Saturday, November 8, 2008

Hope for Childhood

I worry about the lack of creativity in kids. If it doesn't have a keyboard, monitor, joystick, hand controls or a television screen, the kids I work with have declared it a waste of their time. They'll ask what I did as a kid and when I tell them we made up games and played outside, they will sigh and shake their heads sadly. One even said to me, "I feel sorry for you. You didn't have a computer."

No kiddo, I had the world at my fingertips and my imagination as a guide.

Most parents will joke that little children will often find the box a gift came in more interesting than the contents. That's because at their age, younger kids can still entertain themselves to some extent. This is why I found one of my news e-mails today so interesting.

"Stick, skateboard and Baby doll enter Toy Hall of Fame."

I didn't even know there WAS a Toy Hall of Fame. Evidently it's located in the Strong National Museum, formerly known as A.C. Gilbert's Discovery Village in Salem, Oregon. The criteria for being chosen includes fostering discovery and creativity, as well as longevity. The 38 classics range from bikes, kites and Mr. Potato Head, to Crayola crayons, marbles and yes, the lowly cardboard box. Most of the items in the museum were played with by your parents and grandparents.

The Baby Doll is an 18th century creation and the 1950s brought us the ever popular skateboard. But I swear, my favorite was The Stick. As in fell off a tree in your backyard stick. The stick was praised for "its all-purpose, no-cost, recreational qualities, noting its ability to serve either as raw material or an appendage transformed in myriad ways by a child's creativity." From swords to wild west horses, river boat paddles to slingshots, snowman arms or roasting marshmallows, sticks have no age limit. Even dogs and other animals got a nod for their ability to find a stick and play with it.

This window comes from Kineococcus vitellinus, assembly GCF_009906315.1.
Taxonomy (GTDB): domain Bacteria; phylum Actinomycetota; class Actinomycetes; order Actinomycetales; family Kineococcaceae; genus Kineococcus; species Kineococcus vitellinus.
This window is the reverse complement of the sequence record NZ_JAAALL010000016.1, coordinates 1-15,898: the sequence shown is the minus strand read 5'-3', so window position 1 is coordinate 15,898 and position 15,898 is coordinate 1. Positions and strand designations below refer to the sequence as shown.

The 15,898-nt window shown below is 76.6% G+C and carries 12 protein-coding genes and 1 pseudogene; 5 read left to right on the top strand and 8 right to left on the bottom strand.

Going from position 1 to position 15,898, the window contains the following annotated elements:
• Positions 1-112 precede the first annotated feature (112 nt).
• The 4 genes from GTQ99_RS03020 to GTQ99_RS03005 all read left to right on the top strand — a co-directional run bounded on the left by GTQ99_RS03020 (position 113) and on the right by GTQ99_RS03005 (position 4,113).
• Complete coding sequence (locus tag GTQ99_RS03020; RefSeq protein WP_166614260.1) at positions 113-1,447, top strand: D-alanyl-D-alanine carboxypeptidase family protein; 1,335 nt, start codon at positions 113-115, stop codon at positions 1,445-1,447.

Maybe in order to play creatively, you just need encouragement. Yesterday, I brought autumn picture coloring pages for the after school kids. I laid them on the table without comment. In ten minutes, all of them were sitting down and coloring. Everyone had collected each page and quiet actually reigned for a few minutes. One even complimented another on his "technique" of outlining in dark color first. When one whined at me, "I messed up!" another child shook her head and repeated my oft offered mantra, "You can't mess up. It's art!"

Two of them even left the computer to come color. There's hope for them yet.

2 comments:

Dave King said...

They used to feel sorry for me not having a telly, then it was a computer, then a mobile phone. When we moved into the twentieth century at school (as we fondly imagined) they were dismissive, first of our T.V. (too small) and then of our computers (didn't have the graphics of their ones at home). I was asked once what I did in the stone age. You are right, I think, to be worried about the lack of imaginative play, but I think it goes back well before computers.

hope said...

Yep...if you don't have encouragement to fly, you'll never know what to do with those wings of imagination.

I remember on childhood vacations at the beach my Mom would grab a shell, draw a HUGE clown's face in the wet sand, then scoop out the "nose". We'd collect small stones or flat shells, stand back and try to toss them in. We'd play, then go for a walk, happy to return and find some other kid playing.